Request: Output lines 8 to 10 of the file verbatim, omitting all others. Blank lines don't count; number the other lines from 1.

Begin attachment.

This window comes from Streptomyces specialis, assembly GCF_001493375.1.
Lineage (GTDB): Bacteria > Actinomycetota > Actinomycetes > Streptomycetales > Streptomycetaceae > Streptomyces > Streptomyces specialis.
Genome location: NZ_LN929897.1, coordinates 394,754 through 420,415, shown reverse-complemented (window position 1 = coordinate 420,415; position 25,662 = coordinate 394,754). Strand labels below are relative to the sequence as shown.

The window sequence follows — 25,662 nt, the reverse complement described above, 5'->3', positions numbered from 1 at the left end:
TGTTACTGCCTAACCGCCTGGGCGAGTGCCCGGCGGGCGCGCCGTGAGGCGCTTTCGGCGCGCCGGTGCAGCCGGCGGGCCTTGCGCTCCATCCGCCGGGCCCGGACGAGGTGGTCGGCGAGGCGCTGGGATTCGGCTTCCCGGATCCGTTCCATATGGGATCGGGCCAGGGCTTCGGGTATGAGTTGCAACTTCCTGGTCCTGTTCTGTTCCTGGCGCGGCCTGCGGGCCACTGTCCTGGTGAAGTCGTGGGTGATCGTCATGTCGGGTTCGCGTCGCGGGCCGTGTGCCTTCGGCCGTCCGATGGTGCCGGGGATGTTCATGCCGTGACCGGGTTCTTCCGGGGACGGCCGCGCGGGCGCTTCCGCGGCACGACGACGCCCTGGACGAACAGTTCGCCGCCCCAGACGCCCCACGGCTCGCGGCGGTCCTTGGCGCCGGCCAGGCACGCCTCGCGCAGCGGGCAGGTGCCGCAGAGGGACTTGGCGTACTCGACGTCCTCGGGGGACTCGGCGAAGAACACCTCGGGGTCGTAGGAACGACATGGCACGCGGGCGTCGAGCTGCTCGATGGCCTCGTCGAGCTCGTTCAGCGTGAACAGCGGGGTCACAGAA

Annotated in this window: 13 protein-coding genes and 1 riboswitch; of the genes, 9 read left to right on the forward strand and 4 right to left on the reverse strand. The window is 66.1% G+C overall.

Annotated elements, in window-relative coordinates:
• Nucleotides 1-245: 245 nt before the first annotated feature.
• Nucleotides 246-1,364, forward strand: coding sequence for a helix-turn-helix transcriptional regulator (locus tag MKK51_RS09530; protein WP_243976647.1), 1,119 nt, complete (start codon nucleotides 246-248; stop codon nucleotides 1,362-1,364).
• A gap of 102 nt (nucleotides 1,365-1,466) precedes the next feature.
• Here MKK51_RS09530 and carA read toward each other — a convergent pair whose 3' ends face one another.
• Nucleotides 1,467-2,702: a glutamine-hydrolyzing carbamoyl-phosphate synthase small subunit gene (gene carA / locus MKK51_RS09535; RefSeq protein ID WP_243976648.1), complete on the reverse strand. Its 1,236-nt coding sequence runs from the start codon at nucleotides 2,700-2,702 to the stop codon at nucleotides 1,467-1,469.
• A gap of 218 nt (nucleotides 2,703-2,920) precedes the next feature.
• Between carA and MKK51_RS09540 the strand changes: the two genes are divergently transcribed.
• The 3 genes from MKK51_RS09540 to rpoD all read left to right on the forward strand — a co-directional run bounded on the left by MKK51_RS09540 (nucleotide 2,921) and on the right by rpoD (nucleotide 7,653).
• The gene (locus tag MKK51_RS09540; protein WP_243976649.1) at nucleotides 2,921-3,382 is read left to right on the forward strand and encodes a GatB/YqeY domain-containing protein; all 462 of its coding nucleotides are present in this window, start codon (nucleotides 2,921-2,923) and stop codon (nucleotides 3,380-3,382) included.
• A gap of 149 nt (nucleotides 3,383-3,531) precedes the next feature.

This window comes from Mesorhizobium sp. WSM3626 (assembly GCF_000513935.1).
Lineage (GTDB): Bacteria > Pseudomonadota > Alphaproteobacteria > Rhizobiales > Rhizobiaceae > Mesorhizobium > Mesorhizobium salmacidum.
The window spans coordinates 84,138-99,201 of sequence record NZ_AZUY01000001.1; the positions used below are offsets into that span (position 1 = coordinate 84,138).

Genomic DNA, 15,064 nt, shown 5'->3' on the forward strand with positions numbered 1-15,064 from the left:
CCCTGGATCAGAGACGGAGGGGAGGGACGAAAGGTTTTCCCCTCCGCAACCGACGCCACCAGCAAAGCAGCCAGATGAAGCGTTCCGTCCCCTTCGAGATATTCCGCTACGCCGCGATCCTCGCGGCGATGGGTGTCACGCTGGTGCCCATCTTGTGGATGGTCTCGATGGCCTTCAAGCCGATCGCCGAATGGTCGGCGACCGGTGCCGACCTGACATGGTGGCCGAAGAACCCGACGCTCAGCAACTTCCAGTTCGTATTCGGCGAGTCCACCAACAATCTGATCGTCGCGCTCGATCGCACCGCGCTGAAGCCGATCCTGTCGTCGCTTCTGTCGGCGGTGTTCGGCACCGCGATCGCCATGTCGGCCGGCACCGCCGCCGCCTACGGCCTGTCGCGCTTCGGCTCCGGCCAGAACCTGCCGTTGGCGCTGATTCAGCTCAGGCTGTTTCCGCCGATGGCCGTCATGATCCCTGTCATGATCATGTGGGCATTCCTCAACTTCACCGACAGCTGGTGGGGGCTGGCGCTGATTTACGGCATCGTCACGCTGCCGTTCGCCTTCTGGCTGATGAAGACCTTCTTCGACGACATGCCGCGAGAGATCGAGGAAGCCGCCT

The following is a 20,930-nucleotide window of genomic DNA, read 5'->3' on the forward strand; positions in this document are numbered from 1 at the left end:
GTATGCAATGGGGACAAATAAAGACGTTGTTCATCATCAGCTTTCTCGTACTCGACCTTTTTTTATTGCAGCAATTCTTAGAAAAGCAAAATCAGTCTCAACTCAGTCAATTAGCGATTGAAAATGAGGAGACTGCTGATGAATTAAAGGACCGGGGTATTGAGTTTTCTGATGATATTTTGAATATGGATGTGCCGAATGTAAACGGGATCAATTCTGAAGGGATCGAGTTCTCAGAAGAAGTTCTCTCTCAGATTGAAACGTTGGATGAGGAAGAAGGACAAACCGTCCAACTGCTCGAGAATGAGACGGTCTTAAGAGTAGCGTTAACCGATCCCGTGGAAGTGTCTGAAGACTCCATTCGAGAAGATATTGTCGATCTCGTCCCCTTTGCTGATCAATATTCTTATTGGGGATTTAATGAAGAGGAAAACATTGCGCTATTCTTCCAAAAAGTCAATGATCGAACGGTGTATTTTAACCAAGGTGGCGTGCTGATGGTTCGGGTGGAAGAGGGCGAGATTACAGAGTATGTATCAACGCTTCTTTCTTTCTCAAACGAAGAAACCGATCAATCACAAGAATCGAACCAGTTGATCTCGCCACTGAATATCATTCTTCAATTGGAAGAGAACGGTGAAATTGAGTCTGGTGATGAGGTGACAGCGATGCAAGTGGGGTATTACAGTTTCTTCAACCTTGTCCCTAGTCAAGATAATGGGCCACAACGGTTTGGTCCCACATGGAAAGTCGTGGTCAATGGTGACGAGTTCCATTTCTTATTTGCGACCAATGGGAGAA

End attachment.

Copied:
• Nucleotides 1-245: 245 nt before the first annotated feature.
• Nucleotides 246-1,364, forward strand: coding sequence for a helix-turn-helix transcriptional regulator (locus tag MKK51_RS09530; protein WP_243976647.1), 1,119 nt, complete (start codon nucleotides 246-248; stop codon nucleotides 1,362-1,364).
• A gap of 102 nt (nucleotides 1,365-1,466) precedes the next feature.